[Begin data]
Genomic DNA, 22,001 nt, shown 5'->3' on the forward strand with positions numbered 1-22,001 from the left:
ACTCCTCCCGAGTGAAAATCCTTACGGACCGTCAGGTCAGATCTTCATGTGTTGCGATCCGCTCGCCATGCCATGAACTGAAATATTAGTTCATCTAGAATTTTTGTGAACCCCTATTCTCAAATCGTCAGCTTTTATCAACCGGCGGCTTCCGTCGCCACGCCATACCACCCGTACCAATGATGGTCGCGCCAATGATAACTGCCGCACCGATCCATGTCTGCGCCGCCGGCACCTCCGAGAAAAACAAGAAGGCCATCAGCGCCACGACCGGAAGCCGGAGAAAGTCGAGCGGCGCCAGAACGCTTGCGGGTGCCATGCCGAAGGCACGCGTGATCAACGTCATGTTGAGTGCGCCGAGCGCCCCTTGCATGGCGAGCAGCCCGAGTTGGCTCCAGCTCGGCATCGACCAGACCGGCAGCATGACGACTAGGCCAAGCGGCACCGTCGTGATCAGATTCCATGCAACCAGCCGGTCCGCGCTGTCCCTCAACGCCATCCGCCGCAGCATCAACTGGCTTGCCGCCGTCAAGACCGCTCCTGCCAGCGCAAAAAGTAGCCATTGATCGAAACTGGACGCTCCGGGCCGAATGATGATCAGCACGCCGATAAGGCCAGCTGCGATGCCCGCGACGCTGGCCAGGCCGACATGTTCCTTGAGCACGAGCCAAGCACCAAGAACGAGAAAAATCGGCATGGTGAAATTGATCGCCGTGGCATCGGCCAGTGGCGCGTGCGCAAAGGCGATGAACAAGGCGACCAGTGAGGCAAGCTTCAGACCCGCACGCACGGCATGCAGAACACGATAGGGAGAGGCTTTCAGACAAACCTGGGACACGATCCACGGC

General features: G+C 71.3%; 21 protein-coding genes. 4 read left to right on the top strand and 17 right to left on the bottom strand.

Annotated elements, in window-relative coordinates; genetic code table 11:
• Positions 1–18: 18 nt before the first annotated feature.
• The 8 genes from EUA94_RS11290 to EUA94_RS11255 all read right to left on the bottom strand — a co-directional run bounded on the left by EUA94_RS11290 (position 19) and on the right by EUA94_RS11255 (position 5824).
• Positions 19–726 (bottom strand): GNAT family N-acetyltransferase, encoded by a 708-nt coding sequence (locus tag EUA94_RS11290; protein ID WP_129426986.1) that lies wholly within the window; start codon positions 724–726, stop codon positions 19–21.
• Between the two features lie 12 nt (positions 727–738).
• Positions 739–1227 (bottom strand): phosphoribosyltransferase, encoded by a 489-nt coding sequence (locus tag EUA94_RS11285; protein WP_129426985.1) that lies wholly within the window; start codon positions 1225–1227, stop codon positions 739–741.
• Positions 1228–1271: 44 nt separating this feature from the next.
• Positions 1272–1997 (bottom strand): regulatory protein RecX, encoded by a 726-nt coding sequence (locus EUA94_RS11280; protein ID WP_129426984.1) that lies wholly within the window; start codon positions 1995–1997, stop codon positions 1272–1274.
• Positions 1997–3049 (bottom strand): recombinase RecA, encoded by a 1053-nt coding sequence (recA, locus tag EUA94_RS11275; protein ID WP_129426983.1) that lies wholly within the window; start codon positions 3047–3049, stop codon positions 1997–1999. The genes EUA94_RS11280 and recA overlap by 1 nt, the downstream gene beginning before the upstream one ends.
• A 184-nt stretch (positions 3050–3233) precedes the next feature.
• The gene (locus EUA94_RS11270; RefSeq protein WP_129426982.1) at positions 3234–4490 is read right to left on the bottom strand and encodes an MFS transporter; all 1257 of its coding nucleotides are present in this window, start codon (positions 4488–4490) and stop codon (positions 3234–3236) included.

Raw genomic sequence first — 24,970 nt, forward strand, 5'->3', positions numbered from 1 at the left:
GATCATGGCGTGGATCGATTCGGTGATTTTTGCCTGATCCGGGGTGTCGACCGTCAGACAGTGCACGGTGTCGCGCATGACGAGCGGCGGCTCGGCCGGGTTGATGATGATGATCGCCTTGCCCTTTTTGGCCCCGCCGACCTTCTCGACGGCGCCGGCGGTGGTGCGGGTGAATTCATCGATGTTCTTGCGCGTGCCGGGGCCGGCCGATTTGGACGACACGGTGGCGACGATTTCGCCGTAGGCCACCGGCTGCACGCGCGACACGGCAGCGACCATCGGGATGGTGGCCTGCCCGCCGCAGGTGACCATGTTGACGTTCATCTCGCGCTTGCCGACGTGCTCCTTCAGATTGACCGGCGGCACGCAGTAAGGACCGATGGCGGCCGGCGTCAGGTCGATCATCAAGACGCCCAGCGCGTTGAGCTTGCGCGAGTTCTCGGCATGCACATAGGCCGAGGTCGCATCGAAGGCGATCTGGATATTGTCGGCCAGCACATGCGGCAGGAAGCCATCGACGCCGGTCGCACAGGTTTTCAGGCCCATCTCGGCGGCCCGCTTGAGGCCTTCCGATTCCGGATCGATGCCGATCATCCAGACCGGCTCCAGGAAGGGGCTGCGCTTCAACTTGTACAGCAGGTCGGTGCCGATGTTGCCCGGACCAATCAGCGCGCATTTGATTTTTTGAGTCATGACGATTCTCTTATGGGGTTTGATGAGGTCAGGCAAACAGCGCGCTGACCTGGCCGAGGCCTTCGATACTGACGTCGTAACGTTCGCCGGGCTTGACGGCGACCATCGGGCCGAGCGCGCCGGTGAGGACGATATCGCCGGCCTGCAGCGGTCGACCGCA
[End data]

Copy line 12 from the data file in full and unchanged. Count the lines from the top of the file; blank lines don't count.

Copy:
• Positions 1997–3049 (bottom strand): recombinase RecA, encoded by a 1053-nt coding sequence (recA, locus tag EUA94_RS11275; protein ID WP_129426983.1) that lies wholly within the window; start codon positions 3047–3049, stop codon positions 1997–1999. The genes EUA94_RS11280 and recA overlap by 1 nt, the downstream gene beginning before the upstream one ends.